Simulation Applications in a Healthcare Setting

Simulation Applications in a Healthcare Setting

Roque Perez-Velez (Management Engineering Consulting Services, USA)
DOI: 10.4018/978-1-60960-872-9.ch004
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The author will attempt to answer the questions above by means of examples, anecdotes, real-case simulation models, and experiences while developing problem-solving models for a healthcare system. Some of the problem-solving models discussed include labor and delivery room utilization, neonatal intensive care unit expansion, emergency department staffing and process improvement, radiology process improvement, patient transport, operating room elective case surgery optimization, partial pediatric unit conversion to Intermediate Medical Care unit, family practice, and women’s health clinics.
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The purpose of this chapter is to broaden the reader’s knowledge in regards to the gamut of simulation implements. This chapter is guided towards engineers, neophyte simulation practitioners, analysts and technical staff who, in their daily undertakings, encounter uncertain situations. During their quest for answers to these events or undertakings, the analyst ends with incomplete or inconclusive results. These inconclusive results may be related to the extent of the initial hypothesis. The following real case demonstrates a situation where an inconclusive result showed the need for a simulation:

On a major southeast teaching hospital, an analyst was tasked with determining the optimal space needed to store specialty beds, such as burn, bariatric, orthopedic or other specialty beds, at a storage area of the hospital. These specialty beds are delivered from a rental company when a nursing floor requests it. The standard beds needs to be removed and stored until the specialty bed is no longer needed. A straight forward method, using static simulation or analyzing this problem at a finite time, is to account and verify the total number of specialty beds requested at the end of each day. With the total number of beds requested on a daily basis, the analyst can determine the space needed for storage. But, did the analyst perform the most suitable analysis for this situation? In a short answer, no, the analyst failed to take into consideration the dynamic aspect of this specific situation, such as a dynamic simulation or analyzing the problem and how it behaves over a known period of time. The analyst may under or overestimated the space needed.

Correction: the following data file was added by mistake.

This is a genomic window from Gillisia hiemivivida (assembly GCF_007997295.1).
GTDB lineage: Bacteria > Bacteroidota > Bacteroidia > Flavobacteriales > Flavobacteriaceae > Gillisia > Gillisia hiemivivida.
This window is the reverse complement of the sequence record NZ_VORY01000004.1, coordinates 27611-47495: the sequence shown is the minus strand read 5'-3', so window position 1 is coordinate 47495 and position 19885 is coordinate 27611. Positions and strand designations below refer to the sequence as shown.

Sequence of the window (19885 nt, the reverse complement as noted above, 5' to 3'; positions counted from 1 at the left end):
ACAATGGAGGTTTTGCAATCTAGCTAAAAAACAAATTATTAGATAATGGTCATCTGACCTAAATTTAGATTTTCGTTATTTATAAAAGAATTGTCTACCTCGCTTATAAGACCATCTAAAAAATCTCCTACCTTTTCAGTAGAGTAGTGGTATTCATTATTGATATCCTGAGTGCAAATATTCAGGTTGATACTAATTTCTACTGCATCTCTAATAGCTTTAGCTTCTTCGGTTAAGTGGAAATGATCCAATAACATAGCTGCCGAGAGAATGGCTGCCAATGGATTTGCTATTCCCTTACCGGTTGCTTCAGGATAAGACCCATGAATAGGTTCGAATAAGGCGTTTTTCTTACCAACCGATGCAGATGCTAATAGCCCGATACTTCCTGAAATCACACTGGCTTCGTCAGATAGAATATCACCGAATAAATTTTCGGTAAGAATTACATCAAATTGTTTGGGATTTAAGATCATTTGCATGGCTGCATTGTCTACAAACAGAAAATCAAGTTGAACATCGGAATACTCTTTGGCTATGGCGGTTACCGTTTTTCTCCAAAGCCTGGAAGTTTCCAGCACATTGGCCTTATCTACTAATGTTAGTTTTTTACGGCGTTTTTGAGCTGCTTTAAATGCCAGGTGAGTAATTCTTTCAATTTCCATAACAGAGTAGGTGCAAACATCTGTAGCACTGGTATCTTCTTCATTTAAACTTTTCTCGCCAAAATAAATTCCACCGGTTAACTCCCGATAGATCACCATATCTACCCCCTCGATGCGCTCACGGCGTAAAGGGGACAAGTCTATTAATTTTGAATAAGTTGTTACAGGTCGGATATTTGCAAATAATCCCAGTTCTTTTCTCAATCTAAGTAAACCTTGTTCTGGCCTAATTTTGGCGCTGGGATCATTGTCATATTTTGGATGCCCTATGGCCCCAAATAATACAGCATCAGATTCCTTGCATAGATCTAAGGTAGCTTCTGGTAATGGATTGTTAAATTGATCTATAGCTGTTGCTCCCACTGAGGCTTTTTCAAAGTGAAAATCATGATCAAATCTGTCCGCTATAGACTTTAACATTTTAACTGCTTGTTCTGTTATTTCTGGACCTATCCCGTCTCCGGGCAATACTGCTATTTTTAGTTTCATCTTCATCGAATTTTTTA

Based on the initial assumption in which beds are requested on a daily basis and are accounted for does not provide the real picture. Specialty beds rental, seen as an independent entity, fails to illustrate the rental process complexity and the relationship to other entities, namely patients. Each specialty bed is allocated to a patient and to the patient’s length of stay in the hospital. Using a Gantt chart and plotting each specialty bed’s length of stay, gathered from patient’s information, will show that some days there are more stored beds on the hospital than beds ordered on the same day.

Following the dynamic simulation analysis performed by the analyst, Figure 1 shows a Gantt chart where two beds were ordered on day 1, an additional two beds were ordered on day 2, one bed on day 3 and one bed on day 4. So, the maximum number of beds ordered on any day is two beds. If the analyst utilizes this process, he will be underestimating the real need. Analyzing this problem from a different perspective by taking into consideration patient’s length of stay, the analyst will realize that the number of beds is higher. For instance, there are two beds on day 1, four beds in day 2 (an additional 2 beds compared to the prior method), and three beds on days 3 and 4 (an additional 2 beds each day). Now, the maximum number of beds ordered on any day is four beds instead of two.

Figure 1.

The real case analysis, in which the above figure is based on, showed that there was a need for 19 beds at any time instead of the expected 30 beds needed. Savings related to the reduction of space utilization of 11 beds, 32 square feet each, at a cost of $300 per square feet of construction, resulted in a reduction of $105,600 in initial costs. This initial cost does not take into consideration the expected long-term maintenance expenses related to this additional space.

As we have seen, there are other methods to solve uncertainty besides typical mathematical methods. An alternative method is simulation applications and these ranges from paper-and-pencil and board-game reproductions of situations, static simulations to complex computer-aided interactive systems.

This chapter will discuss dynamic simulation methods and techniques. Also, this chapter will answer the following questions:

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